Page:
HPV vaccine in universal immunisation could bring up old fears

That the Central health ministry is planning to roll out the vaccine to counter the human papilloma virus (HPV) a part of its universal immunisation programme is bound to bring up an already controversy ridden debate about the safety and the efficacy of the vaccine in India, given its chequered past. HPV, which can cause cervical cancer has been a leading cause of concern for health specialists around the globe, leading to a push for the vaccine. However, a number of health activists in India have been opposing this move by the government on grounds of the available vaccine’s safety.

Cervical cancer is the second most cause of cancer among women in India. Chances of contracting it can be significantly reduced by regular screening, something experts have been strongly calling for, but has proved difficult to implement in India’s public healthcare system. There are two vaccines available in India — Gardasil marketed by Merck and Cervarix marketed by Glaxosmithkline. GAVI, The Vaccine Alliance, and international group supporting vaccines in different countries, has reportedly offered India $500 million to roll out the HPV vaccine along with others.

GAVI has also supported the HPV vaccine across countries in Africa, and in Bangladesh, evaluating the impact in these countries. However, in August, health activists had reportedly written to the ministry to stop the introduction of the HPV vaccine to the immunisation programme, saying that the European Medical Agency was still reviewing the vaccine and that both the available vaccines’ clinical trials were lacking. The HPV vaccine brings up bad memories for many concerned as in 2009, in a study sponsored by Bill and Melinda Gates Foundation seven of the 24,777 adolescent girls participating, most from adivasi areas in Andhra Pradesh and Gujarat, died. Experts till this day dispute the fact that their deaths were linked to the vaccine. However, the damage was done, and the Indian Council of Medical Research put a stop to the study. Later, new rules were drafted for the introduction of drugs and for clinical trials.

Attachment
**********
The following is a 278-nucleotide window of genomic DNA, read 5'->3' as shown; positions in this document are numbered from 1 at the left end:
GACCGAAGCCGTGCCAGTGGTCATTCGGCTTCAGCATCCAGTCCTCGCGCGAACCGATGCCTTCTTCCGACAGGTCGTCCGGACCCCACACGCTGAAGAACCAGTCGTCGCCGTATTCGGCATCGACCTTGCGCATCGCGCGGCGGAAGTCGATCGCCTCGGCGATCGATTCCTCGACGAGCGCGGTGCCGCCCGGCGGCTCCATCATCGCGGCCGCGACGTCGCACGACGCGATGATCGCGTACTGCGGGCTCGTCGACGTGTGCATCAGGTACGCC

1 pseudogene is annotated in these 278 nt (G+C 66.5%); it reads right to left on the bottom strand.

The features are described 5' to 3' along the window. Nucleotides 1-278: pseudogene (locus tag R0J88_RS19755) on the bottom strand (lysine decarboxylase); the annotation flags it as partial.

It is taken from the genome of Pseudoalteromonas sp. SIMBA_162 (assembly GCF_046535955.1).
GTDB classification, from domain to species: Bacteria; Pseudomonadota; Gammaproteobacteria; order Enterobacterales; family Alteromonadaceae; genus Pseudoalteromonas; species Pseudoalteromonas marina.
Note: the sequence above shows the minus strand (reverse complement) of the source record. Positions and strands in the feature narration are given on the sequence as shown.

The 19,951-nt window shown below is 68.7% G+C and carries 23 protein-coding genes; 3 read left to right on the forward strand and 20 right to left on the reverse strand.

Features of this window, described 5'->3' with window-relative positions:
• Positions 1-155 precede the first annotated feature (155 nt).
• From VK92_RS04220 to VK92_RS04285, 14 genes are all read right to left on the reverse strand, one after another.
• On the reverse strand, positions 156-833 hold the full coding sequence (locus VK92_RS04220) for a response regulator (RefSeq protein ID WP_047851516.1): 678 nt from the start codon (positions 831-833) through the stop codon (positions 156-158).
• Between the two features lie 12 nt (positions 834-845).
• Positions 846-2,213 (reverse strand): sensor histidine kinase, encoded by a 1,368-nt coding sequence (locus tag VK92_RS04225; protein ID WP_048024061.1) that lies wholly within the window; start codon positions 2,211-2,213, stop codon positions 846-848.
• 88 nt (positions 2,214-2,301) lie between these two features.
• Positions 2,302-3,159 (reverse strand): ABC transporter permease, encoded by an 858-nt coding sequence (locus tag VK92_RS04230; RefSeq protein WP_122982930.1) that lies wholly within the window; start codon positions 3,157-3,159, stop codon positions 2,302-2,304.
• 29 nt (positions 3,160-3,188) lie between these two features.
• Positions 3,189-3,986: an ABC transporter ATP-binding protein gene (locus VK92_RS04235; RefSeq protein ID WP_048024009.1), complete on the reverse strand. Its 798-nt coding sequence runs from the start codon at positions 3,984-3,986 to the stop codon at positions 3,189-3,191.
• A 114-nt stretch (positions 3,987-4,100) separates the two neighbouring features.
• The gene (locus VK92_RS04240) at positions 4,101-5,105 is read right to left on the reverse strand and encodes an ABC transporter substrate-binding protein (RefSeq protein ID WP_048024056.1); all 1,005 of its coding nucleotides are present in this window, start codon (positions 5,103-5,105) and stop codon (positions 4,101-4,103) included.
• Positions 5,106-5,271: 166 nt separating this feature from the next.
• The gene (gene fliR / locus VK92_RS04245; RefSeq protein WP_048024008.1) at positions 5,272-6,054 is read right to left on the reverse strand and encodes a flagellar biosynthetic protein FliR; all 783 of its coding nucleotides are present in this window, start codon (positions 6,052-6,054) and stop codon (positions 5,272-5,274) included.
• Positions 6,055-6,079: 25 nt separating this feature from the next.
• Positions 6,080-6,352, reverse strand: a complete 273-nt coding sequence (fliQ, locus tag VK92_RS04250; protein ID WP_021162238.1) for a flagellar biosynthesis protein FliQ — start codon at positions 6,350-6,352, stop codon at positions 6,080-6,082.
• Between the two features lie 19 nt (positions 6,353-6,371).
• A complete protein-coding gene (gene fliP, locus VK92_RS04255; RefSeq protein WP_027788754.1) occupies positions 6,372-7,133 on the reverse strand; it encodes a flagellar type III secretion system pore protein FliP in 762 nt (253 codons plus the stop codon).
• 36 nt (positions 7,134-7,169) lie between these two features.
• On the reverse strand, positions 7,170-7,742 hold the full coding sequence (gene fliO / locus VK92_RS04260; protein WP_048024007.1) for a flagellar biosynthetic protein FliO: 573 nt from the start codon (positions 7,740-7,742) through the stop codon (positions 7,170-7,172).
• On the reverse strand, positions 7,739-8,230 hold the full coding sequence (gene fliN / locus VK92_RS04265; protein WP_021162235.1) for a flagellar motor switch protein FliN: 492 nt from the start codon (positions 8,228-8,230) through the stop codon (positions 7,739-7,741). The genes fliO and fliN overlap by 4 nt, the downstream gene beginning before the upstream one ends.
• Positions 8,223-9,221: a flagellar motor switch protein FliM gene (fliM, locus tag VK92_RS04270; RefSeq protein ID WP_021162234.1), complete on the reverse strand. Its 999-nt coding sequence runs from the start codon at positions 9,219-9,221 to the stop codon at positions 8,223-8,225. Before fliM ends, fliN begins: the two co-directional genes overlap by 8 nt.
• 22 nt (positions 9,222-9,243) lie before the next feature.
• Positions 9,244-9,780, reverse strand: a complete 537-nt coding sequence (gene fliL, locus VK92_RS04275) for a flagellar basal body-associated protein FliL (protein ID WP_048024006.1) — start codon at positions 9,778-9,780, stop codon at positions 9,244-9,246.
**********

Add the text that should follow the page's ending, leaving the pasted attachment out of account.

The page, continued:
In December itself, an article in the science journal Nature, upheld the need for an HPV vaccine, and for dispelling this mistrust surrounding it. It also said that the European Medical Agency had confirmed the vaccine’s safety, thus weakening the case of those opposing the vaccine.

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